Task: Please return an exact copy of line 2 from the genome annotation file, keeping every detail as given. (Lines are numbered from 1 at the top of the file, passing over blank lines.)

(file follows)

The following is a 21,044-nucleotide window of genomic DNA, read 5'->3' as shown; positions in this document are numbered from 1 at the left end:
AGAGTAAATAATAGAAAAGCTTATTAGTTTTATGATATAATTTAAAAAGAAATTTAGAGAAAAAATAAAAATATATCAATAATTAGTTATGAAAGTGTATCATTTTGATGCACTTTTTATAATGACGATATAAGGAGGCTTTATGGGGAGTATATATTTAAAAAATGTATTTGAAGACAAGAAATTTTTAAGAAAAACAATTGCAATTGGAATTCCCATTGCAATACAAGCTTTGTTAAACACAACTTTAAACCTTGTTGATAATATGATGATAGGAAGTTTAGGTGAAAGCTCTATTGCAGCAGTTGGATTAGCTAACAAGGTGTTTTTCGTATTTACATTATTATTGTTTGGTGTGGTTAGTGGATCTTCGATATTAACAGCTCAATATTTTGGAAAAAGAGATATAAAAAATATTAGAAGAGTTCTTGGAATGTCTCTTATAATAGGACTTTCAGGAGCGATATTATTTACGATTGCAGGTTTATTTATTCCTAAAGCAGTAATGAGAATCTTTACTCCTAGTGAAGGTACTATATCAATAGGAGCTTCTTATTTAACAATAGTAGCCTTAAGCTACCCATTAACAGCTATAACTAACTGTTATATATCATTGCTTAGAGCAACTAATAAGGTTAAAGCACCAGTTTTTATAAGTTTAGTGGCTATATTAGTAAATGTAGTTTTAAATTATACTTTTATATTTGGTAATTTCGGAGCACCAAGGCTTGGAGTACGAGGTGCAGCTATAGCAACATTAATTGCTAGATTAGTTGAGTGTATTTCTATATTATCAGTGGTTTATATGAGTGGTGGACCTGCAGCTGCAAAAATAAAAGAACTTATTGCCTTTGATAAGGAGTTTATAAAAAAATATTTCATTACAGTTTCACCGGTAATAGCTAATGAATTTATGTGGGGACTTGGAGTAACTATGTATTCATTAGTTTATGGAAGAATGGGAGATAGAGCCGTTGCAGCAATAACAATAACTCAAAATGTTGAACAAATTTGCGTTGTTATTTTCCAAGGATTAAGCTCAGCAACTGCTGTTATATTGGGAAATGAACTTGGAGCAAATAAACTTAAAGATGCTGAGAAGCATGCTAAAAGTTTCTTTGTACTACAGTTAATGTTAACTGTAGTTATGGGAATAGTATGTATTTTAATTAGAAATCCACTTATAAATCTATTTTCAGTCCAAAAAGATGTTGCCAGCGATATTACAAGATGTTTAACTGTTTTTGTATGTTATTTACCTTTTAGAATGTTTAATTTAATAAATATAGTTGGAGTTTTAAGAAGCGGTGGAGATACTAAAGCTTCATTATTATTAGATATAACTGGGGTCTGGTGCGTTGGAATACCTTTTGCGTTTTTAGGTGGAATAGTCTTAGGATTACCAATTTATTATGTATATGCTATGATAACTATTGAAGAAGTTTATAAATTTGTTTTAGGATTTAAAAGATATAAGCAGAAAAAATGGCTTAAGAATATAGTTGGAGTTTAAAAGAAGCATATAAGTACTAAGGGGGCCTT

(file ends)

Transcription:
AGAGTAAATAATAGAAAAGCTTATTAGTTTTATGATATAATTTAAAAAGAAATTTAGAGAAAAAATAAAAATATATCAATAATTAGTTATGAAAGTGTATCATTTTGATGCACTTTTTATAATGACGATATAAGGAGGCTTTATGGGGAGTATATATTTAAAAAATGTATTTGAAGACAAGAAATTTTTAAGAAAAACAATTGCAATTGGAATTCCCATTGCAATACAAGCTTTGTTAAACACAACTTTAAACCTTGTTGATAATATGATGATAGGAAGTTTAGGTGAAAGCTCTATTGCAGCAGTTGGATTAGCTAACAAGGTGTTTTTCGTATTTACATTATTATTGTTTGGTGTGGTTAGTGGATCTTCGATATTAACAGCTCAATATTTTGGAAAAAGAGATATAAAAAATATTAGAAGAGTTCTTGGAATGTCTCTTATAATAGGACTTTCAGGAGCGATATTATTTACGATTGCAGGTTTATTTATTCCTAAAGCAGTAATGAGAATCTTTACTCCTAGTGAAGGTACTATATCAATAGGAGCTTCTTATTTAACAATAGTAGCCTTAAGCTACCCATTAACAGCTATAACTAACTGTTATATATCATTGCTTAGAGCAACTAATAAGGTTAAAGCACCAGTTTTTATAAGTTTAGTGGCTATATTAGTAAATGTAGTTTTAAATTATACTTTTATATTTGGTAATTTCGGAGCACCAAGGCTTGGAGTACGAGGTGCAGCTATAGCAACATTAATTGCTAGATTAGTTGAGTGTATTTCTATATTATCAGTGGTTTATATGAGTGGTGGACCTGCAGCTGCAAAAATAAAAGAACTTATTGCCTTTGATAAGGAGTTTATAAAAAAATATTTCATTACAGTTTCACCGGTAATAGCTAATGAATTTATGTGGGGACTTGGAGTAACTATGTATTCATTAGTTTATGGAAGAATGGGAGATAGAGCCGTTGCAGCAATAACAATAACTCAAAATGTTGAACAAATTTGCGTTGTTATTTTCCAAGGATTAAGCTCAGCAACTGCTGTTATATTGGGAAATGAACTTGGAGCAAATAAACTTAAAGATGCTGAGAAGCATGCTAAAAGTTTCTTTGTACTACAGTTAATGTTAACTGTAGTTATGGGAATAGTATGTATTTTAATTAGAAATCCACTTATAAATCTATTTTCAGTCCAAAAAGATGTTGCCAGCGATATTACAAGATGTTTAACTGTTTTTGTATGTTATTTACCTTTTAGAATGTTTAATTTAATAAATATAGTTGGAGTTTTAAGAAGCGGTGGAGATACTAAAGCTTCATTATTATTAGATATAACTGGGGTCTGGTGCGTTGGAATACCTTTTGCGTTTTTAGGTGGAATAGTCTTAGGATTACCAATTTATTATGTATATGCTATGATAACTATTGAAGAAGTTTATAAATTTGTTTTAGGATTTAAAAGATATAAGCAGAAAAAATGGCTTAAGAATATAGTTGGAGTTTAAAAGAAGCATATAAGTACTAAGGGGGCCTT